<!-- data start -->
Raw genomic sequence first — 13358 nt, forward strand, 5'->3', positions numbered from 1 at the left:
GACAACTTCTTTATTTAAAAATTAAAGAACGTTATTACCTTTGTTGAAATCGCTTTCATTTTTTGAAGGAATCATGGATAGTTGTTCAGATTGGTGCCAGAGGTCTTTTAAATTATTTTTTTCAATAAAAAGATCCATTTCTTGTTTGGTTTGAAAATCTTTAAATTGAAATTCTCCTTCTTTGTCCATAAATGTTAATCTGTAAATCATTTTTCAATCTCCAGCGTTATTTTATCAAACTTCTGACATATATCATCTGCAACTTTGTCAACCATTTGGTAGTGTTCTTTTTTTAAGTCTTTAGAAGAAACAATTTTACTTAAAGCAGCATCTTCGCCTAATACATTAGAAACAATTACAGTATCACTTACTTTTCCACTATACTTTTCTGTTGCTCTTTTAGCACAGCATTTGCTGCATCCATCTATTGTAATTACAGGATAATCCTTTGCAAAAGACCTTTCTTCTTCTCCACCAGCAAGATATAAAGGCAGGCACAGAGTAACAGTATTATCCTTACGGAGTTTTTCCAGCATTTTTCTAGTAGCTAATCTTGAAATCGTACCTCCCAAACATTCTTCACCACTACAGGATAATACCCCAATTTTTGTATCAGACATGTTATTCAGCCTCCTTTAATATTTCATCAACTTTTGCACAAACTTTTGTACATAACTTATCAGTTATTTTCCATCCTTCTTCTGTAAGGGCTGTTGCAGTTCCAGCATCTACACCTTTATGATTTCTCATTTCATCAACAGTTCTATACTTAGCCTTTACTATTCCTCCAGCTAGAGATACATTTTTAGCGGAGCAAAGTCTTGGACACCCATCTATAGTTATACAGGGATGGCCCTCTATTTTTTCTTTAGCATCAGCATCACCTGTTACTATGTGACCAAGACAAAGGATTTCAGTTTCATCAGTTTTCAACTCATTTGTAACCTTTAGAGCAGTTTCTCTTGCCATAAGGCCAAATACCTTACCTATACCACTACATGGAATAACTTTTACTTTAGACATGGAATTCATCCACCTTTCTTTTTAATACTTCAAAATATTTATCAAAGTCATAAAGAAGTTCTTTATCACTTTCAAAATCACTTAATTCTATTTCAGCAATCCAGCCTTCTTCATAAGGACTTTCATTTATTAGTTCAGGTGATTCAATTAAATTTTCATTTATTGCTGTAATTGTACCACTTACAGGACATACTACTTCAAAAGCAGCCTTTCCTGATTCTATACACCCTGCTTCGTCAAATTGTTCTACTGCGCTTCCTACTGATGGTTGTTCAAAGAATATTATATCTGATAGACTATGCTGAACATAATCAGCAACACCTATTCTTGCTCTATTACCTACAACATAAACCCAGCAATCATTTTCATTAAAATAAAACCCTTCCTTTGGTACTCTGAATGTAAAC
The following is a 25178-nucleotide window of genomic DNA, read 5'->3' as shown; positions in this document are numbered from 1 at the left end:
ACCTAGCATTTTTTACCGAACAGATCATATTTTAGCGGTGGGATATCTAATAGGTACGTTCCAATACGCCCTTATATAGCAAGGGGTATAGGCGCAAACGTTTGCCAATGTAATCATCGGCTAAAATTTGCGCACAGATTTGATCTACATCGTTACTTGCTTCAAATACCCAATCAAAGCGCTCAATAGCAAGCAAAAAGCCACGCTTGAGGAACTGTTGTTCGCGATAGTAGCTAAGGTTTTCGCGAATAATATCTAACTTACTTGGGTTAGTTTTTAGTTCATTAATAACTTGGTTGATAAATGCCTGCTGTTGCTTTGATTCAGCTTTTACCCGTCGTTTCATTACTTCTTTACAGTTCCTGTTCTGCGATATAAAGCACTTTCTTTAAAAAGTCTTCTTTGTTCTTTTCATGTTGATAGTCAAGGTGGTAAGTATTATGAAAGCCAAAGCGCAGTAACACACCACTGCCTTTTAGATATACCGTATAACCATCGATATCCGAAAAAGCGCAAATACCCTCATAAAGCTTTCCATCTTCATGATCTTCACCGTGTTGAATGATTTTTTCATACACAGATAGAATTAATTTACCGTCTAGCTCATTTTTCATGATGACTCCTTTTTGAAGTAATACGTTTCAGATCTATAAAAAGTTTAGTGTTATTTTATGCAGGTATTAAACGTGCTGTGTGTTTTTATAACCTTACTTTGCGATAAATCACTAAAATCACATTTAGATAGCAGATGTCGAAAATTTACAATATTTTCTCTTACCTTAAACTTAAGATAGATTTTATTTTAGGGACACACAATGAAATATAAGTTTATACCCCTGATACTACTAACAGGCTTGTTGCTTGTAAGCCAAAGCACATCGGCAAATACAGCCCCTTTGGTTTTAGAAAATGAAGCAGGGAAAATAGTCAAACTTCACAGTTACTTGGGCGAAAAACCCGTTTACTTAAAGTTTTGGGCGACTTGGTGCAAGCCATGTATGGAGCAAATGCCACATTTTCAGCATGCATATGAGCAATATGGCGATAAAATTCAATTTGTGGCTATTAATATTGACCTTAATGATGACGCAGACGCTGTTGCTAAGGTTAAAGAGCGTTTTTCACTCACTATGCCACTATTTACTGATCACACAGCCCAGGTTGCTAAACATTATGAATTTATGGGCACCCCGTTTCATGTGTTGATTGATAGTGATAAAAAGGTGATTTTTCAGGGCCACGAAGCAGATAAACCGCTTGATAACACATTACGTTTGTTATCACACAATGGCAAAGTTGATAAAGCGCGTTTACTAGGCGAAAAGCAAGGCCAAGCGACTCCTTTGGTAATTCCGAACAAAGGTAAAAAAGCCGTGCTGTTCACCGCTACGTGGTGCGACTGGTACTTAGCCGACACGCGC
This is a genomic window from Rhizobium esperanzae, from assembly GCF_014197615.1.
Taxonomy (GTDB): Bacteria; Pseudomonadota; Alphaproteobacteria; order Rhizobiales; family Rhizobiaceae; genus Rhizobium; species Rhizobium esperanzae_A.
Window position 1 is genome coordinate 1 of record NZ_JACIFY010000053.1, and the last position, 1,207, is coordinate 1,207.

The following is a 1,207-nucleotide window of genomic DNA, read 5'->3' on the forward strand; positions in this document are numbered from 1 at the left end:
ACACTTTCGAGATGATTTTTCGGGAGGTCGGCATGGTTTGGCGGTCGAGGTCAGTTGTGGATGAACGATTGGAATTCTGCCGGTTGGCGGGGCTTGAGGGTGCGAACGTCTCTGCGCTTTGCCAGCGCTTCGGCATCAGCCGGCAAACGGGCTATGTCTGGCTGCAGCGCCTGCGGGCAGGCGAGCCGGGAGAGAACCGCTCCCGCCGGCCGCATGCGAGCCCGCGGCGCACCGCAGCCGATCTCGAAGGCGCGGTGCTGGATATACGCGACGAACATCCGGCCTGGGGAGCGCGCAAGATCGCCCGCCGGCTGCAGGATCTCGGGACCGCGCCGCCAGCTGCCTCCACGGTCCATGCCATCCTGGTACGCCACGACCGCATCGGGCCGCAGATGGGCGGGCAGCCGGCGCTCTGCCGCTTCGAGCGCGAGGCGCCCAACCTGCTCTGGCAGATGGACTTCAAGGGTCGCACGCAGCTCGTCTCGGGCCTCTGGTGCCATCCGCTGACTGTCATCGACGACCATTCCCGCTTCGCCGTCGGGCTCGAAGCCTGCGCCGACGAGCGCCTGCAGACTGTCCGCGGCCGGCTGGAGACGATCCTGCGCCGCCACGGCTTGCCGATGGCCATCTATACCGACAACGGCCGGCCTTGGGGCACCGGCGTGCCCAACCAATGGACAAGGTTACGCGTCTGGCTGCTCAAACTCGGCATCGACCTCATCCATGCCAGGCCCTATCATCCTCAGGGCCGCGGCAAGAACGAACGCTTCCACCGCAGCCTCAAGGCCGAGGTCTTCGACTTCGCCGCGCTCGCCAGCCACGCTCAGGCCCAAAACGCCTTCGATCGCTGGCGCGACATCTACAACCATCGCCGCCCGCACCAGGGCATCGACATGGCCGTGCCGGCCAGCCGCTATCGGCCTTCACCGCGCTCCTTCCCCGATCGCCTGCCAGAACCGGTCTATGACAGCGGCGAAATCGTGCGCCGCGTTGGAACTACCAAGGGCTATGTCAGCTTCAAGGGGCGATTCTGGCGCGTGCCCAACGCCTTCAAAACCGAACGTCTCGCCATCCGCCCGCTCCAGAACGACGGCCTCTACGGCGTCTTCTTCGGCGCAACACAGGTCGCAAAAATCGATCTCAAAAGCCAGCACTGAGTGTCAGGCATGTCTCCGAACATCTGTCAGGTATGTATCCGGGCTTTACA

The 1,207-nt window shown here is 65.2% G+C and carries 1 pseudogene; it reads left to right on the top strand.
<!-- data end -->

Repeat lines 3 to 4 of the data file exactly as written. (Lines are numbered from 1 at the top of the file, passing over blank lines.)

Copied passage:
The following is a 25178-nucleotide window of genomic DNA, read 5'->3' as shown; positions in this document are numbered from 1 at the left end:
ACCTAGCATTTTTTACCGAACAGATCATATTTTAGCGGTGGGATATCTAATAGGTACGTTCCAATACGCCCTTATATAGCAAGGGGTATAGGCGCAAACGTTTGCCAATGTAATCATCGGCTAAAATTTGCGCACAGATTTGATCTACATCGTTACTTGCTTCAAATACCCAATCAAAGCGCTCAATAGCAAGCAAAAAGCCACGCTTGAGGAACTGTTGTTCGCGATAGTAGCTAAGGTTTTCGCGAATAATATCTAACTTACTTGGGTTAGTTTTTAGTTCATTAATAACTTGGTTGATAAATGCCTGCTGTTGCTTTGATTCAGCTTTTACCCGTCGTTTCATTACTTCTTTACAGTTCCTGTTCTGCGATATAAAGCACTTTCTTTAAAAAGTCTTCTTTGTTCTTTTCATGTTGATAGTCAAGGTGGTAAGTATTATGAAAGCCAAAGCGCAGTAACACACCACTGCCTTTTAGATATACCGTATAACCATCGATATCCGAAAAAGCGCAAATACCCTCATAAAGCTTTCCATCTTCATGATCTTCACCGTGTTGAATGATTTTTTCATACACAGATAGAATTAATTTACCGTCTAGCTCATTTTTCATGATGACTCCTTTTTGAAGTAATACGTTTCAGATCTATAAAAAGTTTAGTGTTATTTTATGCAGGTATTAAACGTGCTGTGTGTTTTTATAACCTTACTTTGCGATAAATCACTAAAATCACATTTAGATAGCAGATGTCGAAAATTTACAATATTTTCTCTTACCTTAAACTTAAGATAGATTTTATTTTAGGGACACACAATGAAATATAAGTTTATACCCCTGATACTACTAACAGGCTTGTTGCTTGTAAGCCAAAGCACATCGGCAAATACAGCCCCTTTGGTTTTAGAAAATGAAGCAGGGAAAATAGTCAAACTTCACAGTTACTTGGGCGAAAAACCCGTTTACTTAAAGTTTTGGGCGACTTGGTGCAAGCCATGTATGGAGCAAATGCCACATTTTCAGCATGCATATGAGCAATATGGCGATAAAATTCAATTTGTGGCTATTAATATTGACCTTAATGATGACGCAGACGCTGTTGCTAAGGTTAAAGAGCGTTTTTCACTCACTATGCCACTATTTACTGATCACACAGCCCAGGTTGCTAAACATTATGAATTTATGGGCACCCCGTTTCATGTGTTGATTGATAGTGATAAAAAGGTGATTTTTCAGGGCCACGAAGCAGATAAACCGCTTGATAACACATTACGTTTGTTATCACACAATGGCAAAGTTGATAAAGCGCGTTTACTAGGCGAAAAGCAAGGCCAAGCGACTCCTTTGGTAATTCCGAACAAAGGTAAAAAAGCCGTGCTGTTCACCGCTACGTGGTGCGACTGGTACTTAGCCGACACGCGC